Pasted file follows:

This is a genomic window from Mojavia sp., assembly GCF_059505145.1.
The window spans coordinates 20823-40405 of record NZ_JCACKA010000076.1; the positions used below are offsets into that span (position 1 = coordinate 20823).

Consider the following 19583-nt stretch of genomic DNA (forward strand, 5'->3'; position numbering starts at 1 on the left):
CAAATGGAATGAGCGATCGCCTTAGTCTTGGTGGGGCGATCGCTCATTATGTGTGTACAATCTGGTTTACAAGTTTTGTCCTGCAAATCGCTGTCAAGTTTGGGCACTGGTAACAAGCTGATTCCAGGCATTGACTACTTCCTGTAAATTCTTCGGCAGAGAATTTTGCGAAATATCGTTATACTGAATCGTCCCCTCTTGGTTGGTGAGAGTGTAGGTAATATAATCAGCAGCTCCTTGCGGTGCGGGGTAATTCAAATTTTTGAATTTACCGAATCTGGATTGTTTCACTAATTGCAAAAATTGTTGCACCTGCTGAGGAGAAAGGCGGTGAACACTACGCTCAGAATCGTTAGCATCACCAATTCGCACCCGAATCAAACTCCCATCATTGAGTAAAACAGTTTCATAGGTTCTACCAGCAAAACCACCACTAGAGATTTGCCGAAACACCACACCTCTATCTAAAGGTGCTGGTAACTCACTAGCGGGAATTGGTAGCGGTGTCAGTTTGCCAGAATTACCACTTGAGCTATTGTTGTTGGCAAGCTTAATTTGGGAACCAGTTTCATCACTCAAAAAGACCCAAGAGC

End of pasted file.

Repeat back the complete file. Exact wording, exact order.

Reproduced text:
This is a genomic window from Mojavia sp., assembly GCF_059505145.1.
The window spans coordinates 20823-40405 of record NZ_JCACKA010000076.1; the positions used below are offsets into that span (position 1 = coordinate 20823).

Consider the following 19583-nt stretch of genomic DNA (forward strand, 5'->3'; position numbering starts at 1 on the left):
CAAATGGAATGAGCGATCGCCTTAGTCTTGGTGGGGCGATCGCTCATTATGTGTGTACAATCTGGTTTACAAGTTTTGTCCTGCAAATCGCTGTCAAGTTTGGGCACTGGTAACAAGCTGATTCCAGGCATTGACTACTTCCTGTAAATTCTTCGGCAGAGAATTTTGCGAAATATCGTTATACTGAATCGTCCCCTCTTGGTTGGTGAGAGTGTAGGTAATATAATCAGCAGCTCCTTGCGGTGCGGGGTAATTCAAATTTTTGAATTTACCGAATCTGGATTGTTTCACTAATTGCAAAAATTGTTGCACCTGCTGAGGAGAAAGGCGGTGAACACTACGCTCAGAATCGTTAGCATCACCAATTCGCACCCGAATCAAACTCCCATCATTGAGTAAAACAGTTTCATAGGTTCTACCAGCAAAACCACCACTAGAGATTTGCCGAAACACCACACCTCTATCTAAAGGTGCTGGTAACTCACTAGCGGGAATTGGTAGCGGTGTCAGTTTGCCAGAATTACCACTTGAGCTATTGTTGTTGGCAAGCTTAATTTGGGAACCAGTTTCATCACTCAAAAAGACCCAAGAGC